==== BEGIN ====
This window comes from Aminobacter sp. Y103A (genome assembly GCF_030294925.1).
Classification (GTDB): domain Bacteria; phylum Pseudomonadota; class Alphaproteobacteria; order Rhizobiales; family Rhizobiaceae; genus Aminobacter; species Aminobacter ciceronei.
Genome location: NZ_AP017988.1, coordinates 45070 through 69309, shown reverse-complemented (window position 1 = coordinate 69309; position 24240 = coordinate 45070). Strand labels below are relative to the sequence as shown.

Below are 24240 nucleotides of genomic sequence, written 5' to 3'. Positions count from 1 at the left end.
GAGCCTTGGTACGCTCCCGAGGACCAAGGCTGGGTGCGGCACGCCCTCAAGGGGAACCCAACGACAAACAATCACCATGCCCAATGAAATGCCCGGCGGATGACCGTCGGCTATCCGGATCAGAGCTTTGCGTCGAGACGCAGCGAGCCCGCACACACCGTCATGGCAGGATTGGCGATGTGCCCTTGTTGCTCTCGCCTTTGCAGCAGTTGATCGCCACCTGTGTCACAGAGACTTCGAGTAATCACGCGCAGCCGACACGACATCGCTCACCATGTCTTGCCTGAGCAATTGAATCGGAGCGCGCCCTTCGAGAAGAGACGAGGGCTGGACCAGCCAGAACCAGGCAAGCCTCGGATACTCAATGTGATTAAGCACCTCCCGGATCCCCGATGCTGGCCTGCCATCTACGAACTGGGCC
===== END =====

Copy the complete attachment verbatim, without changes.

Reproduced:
This window comes from Aminobacter sp. Y103A (genome assembly GCF_030294925.1).
Classification (GTDB): domain Bacteria; phylum Pseudomonadota; class Alphaproteobacteria; order Rhizobiales; family Rhizobiaceae; genus Aminobacter; species Aminobacter ciceronei.
Genome location: NZ_AP017988.1, coordinates 45070 through 69309, shown reverse-complemented (window position 1 = coordinate 69309; position 24240 = coordinate 45070). Strand labels below are relative to the sequence as shown.

Below are 24240 nucleotides of genomic sequence, written 5' to 3'. Positions count from 1 at the left end.
GAGCCTTGGTACGCTCCCGAGGACCAAGGCTGGGTGCGGCACGCCCTCAAGGGGAACCCAACGACAAACAATCACCATGCCCAATGAAATGCCCGGCGGATGACCGTCGGCTATCCGGATCAGAGCTTTGCGTCGAGACGCAGCGAGCCCGCACACACCGTCATGGCAGGATTGGCGATGTGCCCTTGTTGCTCTCGCCTTTGCAGCAGTTGATCGCCACCTGTGTCACAGAGACTTCGAGTAATCACGCGCAGCCGACACGACATCGCTCACCATGTCTTGCCTGAGCAATTGAATCGGAGCGCGCCCTTCGAGAAGAGACGAGGGCTGGACCAGCCAGAACCAGGCAAGCCTCGGATACTCAATGTGATTAAGCACCTCCCGGATCCCCGATGCTGGCCTGCCATCTACGAACTGGGCC